What even is EVE…
You’ve probably read stories about EVE before and heard tales of enormous space battles, scams, and heists. You’ve probably also seen the estimated value in real dollars of the ships that were destroyed or stolen. I’d wager that that’s about all you’ve heard though. I’ll start by giving some detail on the actual game mechanics of EVE.
EVE is a sci-fi MMO that takes place almost entirely in space with each player controlling a single ship at a time.
The universe is absolutely huge, mostly static, and looks more or less the same from one end to the other unlike a game like World of Warcraft where every zone has a different feel to it. The universe is split into 4 areas:
A big blob of high security space in the middle of the universe where players operate under the protection of CONCORD, who will destroy any criminals in the area. This doesn’t guarantee safety though!
Null security space on the outside of the universe, where there are almost no restrictions on players shooting one another. Territory can be claimed and held to increase resources. Large alliances and coalitions have formed over the years and have staked their claims to large swaths of null sec space.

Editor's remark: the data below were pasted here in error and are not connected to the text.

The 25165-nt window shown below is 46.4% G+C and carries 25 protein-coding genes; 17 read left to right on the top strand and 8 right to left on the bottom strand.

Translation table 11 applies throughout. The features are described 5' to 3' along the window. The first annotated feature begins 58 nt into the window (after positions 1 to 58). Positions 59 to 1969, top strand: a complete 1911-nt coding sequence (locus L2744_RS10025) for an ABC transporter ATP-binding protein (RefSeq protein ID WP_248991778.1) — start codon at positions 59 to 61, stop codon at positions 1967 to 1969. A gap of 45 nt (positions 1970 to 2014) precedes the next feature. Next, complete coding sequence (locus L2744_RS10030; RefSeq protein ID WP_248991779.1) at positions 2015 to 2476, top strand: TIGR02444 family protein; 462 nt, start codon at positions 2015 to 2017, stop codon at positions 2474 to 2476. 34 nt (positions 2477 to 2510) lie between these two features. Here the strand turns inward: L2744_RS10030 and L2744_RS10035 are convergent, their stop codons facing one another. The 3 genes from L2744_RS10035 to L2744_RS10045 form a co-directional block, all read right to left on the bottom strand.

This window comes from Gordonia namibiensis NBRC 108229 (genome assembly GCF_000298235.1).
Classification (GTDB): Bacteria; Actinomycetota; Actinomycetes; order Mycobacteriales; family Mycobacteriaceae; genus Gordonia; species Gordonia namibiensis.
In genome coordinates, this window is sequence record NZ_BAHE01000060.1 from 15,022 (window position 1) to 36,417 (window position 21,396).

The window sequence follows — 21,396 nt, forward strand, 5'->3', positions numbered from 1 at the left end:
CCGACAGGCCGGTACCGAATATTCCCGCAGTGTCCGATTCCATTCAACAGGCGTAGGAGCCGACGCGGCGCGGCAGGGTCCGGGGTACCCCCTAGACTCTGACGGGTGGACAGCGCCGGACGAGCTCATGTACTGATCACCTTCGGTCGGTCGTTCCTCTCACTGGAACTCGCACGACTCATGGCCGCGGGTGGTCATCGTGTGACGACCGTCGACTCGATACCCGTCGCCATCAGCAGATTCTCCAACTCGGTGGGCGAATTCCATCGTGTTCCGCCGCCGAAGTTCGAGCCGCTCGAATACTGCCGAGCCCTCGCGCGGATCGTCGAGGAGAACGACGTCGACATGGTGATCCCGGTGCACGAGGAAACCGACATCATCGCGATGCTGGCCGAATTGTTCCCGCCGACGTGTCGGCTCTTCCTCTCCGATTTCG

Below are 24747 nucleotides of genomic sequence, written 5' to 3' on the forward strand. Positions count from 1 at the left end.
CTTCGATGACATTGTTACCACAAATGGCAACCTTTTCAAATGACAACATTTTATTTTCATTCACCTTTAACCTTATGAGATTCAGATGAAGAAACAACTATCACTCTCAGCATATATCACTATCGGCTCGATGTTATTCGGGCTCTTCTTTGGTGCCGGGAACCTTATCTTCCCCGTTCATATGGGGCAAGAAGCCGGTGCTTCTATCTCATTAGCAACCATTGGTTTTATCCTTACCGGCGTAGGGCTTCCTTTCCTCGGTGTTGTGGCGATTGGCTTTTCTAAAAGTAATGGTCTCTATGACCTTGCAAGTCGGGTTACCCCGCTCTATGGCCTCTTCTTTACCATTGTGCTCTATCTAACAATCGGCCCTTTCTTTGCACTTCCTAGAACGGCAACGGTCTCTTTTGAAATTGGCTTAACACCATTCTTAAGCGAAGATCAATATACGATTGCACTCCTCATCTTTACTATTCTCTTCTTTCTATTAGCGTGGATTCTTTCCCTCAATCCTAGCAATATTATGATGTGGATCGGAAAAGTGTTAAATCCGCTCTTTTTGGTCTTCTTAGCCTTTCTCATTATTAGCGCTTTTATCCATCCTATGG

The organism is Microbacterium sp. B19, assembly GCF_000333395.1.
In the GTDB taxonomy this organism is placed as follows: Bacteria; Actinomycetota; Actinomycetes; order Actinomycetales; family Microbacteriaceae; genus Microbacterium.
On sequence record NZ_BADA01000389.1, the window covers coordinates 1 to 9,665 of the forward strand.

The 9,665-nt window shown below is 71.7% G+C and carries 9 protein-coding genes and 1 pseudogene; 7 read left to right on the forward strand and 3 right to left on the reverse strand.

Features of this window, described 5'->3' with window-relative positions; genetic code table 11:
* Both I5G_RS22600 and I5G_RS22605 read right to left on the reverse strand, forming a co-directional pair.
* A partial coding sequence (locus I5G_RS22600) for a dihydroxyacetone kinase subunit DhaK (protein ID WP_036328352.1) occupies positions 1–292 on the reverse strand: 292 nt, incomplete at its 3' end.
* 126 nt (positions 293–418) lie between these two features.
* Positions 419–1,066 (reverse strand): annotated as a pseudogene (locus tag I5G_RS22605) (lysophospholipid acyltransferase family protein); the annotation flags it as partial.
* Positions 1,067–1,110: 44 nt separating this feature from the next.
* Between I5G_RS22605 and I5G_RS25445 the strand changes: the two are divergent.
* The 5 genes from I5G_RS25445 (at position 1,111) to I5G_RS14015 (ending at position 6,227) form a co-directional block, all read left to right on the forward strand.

A band of low security space between null and high sec, as well as some other isolated pockets within high sec. While there is some protection for players with the sentry guns around stations and stargates, this space is about as dangerous as null sec in theory. In practice, there are fewer resources here than in null sec. As a result, you’ll mainly find small gangs of pirates here.
Wormhole space. This one is a bit of an oddity. While normal systems are connected together like a web by stargates, wormhole systems have constantly changing wormholes to random systems, sometimes anywhere in the game, though usually with some pattern depending on the system. Other than that it works like null sec, except that players don’t appear in the local chat channel, meaning you can’t see who is in the solar system with you until they find you, or you detect them with long range sensors.